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Year : 2020  |  Volume : 9  |  Issue : 4  |  Page : 200-205

A study of bacterial pathogens obtained from various samples in a tertiary care hospital and their antimicrobial susceptibility patterns

Department of Microbiology, Sri Venkateswara Institute of Medical Sciences, Tirupathi, Andhra Pradesh, India

Correspondence Address:
R Jayaprada
Assistant Professor, Department of Microbiology, Sri Venkateswara Institute of Medical Sciences, Tirupati 517 507, Andhra Pradesh
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Source of Support: None, Conflict of Interest: None

DOI: 10.4103/JCSR.JCSR_27_18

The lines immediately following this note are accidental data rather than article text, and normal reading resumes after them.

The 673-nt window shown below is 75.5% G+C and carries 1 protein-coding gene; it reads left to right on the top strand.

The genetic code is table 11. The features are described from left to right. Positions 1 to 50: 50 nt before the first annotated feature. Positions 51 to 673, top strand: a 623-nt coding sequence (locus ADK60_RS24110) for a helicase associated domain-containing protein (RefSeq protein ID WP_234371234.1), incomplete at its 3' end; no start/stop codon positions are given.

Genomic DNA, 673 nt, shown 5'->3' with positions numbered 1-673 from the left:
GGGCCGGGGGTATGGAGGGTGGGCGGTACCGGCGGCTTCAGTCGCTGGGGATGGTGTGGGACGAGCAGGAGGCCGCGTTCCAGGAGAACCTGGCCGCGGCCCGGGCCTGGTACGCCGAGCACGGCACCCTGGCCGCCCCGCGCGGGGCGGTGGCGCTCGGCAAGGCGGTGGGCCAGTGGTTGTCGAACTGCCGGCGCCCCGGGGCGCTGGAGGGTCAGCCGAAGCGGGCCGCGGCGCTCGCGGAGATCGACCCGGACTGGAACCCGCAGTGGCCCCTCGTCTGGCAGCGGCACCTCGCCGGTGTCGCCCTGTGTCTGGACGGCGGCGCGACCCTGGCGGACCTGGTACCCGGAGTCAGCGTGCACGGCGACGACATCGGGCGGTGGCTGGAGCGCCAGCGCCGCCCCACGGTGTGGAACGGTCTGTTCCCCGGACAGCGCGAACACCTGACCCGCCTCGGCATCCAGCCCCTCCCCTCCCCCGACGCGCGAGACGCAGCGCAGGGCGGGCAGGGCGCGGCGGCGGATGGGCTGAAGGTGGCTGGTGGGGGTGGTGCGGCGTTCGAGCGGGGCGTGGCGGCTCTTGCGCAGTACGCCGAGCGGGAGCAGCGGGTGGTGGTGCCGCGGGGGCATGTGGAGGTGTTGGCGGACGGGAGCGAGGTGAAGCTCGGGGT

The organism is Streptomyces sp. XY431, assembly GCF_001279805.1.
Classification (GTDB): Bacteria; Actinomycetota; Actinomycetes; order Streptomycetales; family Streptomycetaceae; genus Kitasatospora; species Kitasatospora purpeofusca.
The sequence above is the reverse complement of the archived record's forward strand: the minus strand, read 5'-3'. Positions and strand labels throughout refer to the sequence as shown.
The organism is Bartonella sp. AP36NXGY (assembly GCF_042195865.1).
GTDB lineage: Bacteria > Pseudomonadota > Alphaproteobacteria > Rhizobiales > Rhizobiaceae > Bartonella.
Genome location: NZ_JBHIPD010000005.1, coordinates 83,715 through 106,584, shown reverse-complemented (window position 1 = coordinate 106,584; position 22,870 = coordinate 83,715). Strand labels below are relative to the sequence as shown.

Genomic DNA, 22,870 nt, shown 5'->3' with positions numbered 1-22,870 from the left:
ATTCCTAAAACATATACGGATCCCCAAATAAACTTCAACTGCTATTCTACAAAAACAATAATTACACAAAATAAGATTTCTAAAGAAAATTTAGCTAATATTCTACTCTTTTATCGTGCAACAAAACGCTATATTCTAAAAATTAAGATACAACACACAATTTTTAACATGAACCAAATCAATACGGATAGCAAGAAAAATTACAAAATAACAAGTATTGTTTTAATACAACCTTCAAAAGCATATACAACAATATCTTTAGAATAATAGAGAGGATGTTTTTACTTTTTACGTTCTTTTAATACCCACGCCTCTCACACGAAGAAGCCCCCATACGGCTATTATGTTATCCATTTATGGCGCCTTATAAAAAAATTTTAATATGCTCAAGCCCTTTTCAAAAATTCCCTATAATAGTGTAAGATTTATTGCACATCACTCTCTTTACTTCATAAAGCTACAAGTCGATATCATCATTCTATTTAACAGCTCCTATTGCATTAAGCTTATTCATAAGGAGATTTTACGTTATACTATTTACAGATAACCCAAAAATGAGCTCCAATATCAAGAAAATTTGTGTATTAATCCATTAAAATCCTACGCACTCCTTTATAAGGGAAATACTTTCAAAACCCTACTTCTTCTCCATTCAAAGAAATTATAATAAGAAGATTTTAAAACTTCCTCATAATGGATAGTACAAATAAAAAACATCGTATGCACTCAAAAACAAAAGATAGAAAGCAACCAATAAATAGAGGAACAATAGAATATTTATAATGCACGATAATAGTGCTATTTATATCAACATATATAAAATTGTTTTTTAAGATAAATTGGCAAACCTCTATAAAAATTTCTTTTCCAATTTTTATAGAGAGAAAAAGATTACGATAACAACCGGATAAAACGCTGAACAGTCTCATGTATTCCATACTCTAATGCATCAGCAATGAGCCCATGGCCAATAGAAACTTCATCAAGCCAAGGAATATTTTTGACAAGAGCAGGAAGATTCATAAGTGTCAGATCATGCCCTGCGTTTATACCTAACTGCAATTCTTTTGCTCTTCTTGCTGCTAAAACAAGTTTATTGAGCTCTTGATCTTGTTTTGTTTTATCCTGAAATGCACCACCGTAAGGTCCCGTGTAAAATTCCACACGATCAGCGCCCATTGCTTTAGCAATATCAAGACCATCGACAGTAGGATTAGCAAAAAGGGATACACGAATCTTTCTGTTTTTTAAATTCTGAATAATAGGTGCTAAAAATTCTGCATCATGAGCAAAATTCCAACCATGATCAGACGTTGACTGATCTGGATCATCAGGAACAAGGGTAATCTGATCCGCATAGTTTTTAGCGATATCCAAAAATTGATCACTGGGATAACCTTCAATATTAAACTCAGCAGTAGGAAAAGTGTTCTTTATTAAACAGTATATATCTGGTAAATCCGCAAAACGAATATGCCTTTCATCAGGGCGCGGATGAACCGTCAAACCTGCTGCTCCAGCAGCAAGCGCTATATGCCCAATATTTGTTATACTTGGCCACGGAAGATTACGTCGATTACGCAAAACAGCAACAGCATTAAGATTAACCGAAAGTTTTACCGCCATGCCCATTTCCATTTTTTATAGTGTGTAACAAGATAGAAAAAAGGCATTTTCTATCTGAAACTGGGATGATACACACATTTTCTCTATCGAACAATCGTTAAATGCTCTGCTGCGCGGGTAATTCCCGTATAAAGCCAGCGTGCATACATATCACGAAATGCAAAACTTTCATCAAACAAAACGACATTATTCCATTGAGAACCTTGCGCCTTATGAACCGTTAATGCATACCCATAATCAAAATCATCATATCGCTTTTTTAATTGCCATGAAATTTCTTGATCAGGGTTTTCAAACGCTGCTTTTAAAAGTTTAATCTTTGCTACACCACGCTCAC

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Background: Antimicrobial resistance (AMR) is of great concern in recent years as it is posing a global threat. The present study was undertaken to identify the prevalence of common bacterial isolates and their antimicrobial susceptibility patterns and to tackle the AMR by strict implementation of antibiotic stewardship programme (AMSP). Methods: We prospectively studied the microbiome and its antibiotic susceptibility patterns from various clinical samples at our tertiary care hospital, from January to June 2018. All samples were processed as per standard protocols. Antibiotic susceptibility testing was performed using Kirby–Bauer disc diffusion method as per the Clinical and Laboratory Standards Institute 2016 guidelines. Results: Escherichia coli was the predominant organism followed by Klebsiella spp, Acinetobacter spp and Pseudomonas spp. More than 50% resistance was observed to third generation cephalosporins and quinolones in all Gram negative isolates. Methicillin-resistant Staphylococcus aureus and methicillin-resistant coagulase negative Staphylococcus constituted 41% and 54% respectively. Vancomycin intermediate-sensitive S. aureus/vancomycin resistance S. aureus were not evident. Vancomycin-resistant enterococci (n = 10) were also isolated, but all were sensitive to linezolid. Conclusions: The present study highlights the alarming development of multidrug-resistance to almost all the drugs with a very few exceptions. Continuous and periodic evaluation of bacteriological profile and its susceptibility patterns are helpful in formulating appropriate antibiotic policy to tackle the AMR.

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